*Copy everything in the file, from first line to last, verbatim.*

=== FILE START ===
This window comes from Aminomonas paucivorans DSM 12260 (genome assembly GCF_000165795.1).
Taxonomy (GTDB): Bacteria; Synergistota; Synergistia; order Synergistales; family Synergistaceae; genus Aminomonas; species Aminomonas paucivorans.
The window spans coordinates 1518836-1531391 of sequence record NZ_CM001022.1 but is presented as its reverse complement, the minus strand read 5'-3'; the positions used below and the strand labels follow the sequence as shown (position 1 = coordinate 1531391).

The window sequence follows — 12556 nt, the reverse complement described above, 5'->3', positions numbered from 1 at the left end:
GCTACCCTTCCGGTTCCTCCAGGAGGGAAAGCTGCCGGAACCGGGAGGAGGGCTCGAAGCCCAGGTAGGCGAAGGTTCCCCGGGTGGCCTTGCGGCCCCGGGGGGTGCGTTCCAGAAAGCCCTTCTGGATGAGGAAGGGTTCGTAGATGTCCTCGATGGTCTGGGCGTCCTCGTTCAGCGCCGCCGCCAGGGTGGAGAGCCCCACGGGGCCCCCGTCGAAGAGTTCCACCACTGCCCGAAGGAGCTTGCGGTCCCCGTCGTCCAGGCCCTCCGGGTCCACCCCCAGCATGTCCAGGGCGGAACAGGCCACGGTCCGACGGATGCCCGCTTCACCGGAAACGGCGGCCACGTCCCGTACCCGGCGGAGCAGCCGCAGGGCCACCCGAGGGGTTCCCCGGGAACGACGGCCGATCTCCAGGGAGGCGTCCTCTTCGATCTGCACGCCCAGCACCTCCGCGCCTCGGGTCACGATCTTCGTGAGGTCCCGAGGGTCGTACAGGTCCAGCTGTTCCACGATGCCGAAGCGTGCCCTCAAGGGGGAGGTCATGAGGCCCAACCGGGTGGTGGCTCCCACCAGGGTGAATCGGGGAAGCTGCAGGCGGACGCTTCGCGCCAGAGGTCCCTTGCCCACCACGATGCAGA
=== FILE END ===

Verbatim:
This window comes from Aminomonas paucivorans DSM 12260 (genome assembly GCF_000165795.1).
Taxonomy (GTDB): Bacteria; Synergistota; Synergistia; order Synergistales; family Synergistaceae; genus Aminomonas; species Aminomonas paucivorans.
The window spans coordinates 1518836-1531391 of sequence record NZ_CM001022.1 but is presented as its reverse complement, the minus strand read 5'-3'; the positions used below and the strand labels follow the sequence as shown (position 1 = coordinate 1531391).

The window sequence follows — 12556 nt, the reverse complement described above, 5'->3', positions numbered from 1 at the left end:
GCTACCCTTCCGGTTCCTCCAGGAGGGAAAGCTGCCGGAACCGGGAGGAGGGCTCGAAGCCCAGGTAGGCGAAGGTTCCCCGGGTGGCCTTGCGGCCCCGGGGGGTGCGTTCCAGAAAGCCCTTCTGGATGAGGAAGGGTTCGTAGATGTCCTCGATGGTCTGGGCGTCCTCGTTCAGCGCCGCCGCCAGGGTGGAGAGCCCCACGGGGCCCCCGTCGAAGAGTTCCACCACTGCCCGAAGGAGCTTGCGGTCCCCGTCGTCCAGGCCCTCCGGGTCCACCCCCAGCATGTCCAGGGCGGAACAGGCCACGGTCCGACGGATGCCCGCTTCACCGGAAACGGCGGCCACGTCCCGTACCCGGCGGAGCAGCCGCAGGGCCACCCGAGGGGTTCCCCGGGAACGACGGCCGATCTCCAGGGAGGCGTCCTCTTCGATCTGCACGCCCAGCACCTCCGCGCCTCGGGTCACGATCTTCGTGAGGTCCCGAGGGTCGTACAGGTCCAGCTGTTCCACGATGCCGAAGCGTGCCCTCAAGGGGGAGGTCATGAGGCCCAACCGGGTGGTGGCTCCCACCAGGGTGAATCGGGGAAGCTGCAGGCGGACGCTTCGCGCCAGAGGTCCCTTGCCCACCACGATGCAGA